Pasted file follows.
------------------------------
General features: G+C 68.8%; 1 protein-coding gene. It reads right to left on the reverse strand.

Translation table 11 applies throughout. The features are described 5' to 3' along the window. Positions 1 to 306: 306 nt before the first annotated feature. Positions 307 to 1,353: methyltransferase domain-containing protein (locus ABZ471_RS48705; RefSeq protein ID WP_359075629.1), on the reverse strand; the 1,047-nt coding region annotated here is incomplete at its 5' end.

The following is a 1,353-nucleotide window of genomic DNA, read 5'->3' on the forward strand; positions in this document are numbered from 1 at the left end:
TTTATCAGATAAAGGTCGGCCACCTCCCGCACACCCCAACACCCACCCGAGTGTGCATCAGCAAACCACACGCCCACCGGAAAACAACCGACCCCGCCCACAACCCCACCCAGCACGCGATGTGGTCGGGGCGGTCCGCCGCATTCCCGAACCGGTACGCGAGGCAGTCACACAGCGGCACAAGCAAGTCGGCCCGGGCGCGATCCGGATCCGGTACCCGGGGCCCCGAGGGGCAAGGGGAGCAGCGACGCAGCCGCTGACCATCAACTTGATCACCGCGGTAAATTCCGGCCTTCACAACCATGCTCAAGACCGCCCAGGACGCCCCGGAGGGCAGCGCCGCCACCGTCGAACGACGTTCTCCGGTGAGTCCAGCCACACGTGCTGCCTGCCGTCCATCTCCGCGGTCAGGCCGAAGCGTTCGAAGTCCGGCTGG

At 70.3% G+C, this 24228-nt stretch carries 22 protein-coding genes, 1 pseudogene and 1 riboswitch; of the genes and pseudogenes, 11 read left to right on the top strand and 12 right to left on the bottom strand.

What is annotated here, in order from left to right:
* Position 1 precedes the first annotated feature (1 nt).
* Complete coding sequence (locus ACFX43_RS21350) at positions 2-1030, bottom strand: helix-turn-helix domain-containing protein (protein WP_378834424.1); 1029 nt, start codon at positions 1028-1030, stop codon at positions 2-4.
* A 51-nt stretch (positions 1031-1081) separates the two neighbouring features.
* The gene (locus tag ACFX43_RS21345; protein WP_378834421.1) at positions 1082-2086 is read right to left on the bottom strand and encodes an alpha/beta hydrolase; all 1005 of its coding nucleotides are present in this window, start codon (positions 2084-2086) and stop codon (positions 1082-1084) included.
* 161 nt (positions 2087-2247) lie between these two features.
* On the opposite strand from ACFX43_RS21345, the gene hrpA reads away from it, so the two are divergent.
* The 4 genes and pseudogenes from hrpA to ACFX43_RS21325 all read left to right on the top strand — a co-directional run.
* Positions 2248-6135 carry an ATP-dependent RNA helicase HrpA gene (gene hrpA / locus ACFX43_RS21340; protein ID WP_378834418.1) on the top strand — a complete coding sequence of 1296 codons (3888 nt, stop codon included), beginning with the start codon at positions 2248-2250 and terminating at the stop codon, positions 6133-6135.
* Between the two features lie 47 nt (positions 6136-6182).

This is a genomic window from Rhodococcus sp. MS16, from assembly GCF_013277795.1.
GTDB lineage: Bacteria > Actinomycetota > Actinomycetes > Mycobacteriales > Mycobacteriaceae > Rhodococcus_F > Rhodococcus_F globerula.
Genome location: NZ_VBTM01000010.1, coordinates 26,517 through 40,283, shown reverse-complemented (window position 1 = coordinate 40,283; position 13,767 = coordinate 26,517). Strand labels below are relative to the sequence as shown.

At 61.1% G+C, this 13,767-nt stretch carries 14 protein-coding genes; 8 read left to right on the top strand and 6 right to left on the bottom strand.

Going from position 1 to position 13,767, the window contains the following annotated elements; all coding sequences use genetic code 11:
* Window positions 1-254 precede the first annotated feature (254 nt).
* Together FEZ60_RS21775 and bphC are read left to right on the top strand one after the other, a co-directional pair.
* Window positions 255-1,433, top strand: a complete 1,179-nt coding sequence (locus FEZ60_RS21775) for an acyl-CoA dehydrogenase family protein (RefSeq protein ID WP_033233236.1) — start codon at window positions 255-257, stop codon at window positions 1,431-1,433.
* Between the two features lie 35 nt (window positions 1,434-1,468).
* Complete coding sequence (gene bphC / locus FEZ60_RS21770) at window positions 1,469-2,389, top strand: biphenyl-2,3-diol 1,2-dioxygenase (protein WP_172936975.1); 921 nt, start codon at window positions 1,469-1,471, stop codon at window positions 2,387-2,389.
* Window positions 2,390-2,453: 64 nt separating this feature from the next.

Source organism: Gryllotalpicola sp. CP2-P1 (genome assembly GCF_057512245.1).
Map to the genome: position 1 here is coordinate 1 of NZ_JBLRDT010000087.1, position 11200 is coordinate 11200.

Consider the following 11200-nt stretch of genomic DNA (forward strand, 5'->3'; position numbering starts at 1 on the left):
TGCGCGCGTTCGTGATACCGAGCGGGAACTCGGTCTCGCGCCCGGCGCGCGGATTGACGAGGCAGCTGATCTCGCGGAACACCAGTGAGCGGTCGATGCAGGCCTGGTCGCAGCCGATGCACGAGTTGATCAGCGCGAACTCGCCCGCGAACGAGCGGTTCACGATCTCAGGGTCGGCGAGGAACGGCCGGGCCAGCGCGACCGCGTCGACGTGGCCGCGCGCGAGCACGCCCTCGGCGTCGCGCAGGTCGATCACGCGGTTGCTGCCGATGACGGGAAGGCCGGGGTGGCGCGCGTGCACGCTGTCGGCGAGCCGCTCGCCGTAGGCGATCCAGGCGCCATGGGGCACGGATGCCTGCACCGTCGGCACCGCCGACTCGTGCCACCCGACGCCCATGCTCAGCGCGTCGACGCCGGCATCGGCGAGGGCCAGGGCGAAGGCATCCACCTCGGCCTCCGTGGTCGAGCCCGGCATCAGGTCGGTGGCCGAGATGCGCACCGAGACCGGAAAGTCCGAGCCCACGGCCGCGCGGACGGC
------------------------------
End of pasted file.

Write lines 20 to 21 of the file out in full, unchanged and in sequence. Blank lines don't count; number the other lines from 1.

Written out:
Going from position 1 to position 13,767, the window contains the following annotated elements; all coding sequences use genetic code 11:
* Window positions 1-254 precede the first annotated feature (254 nt).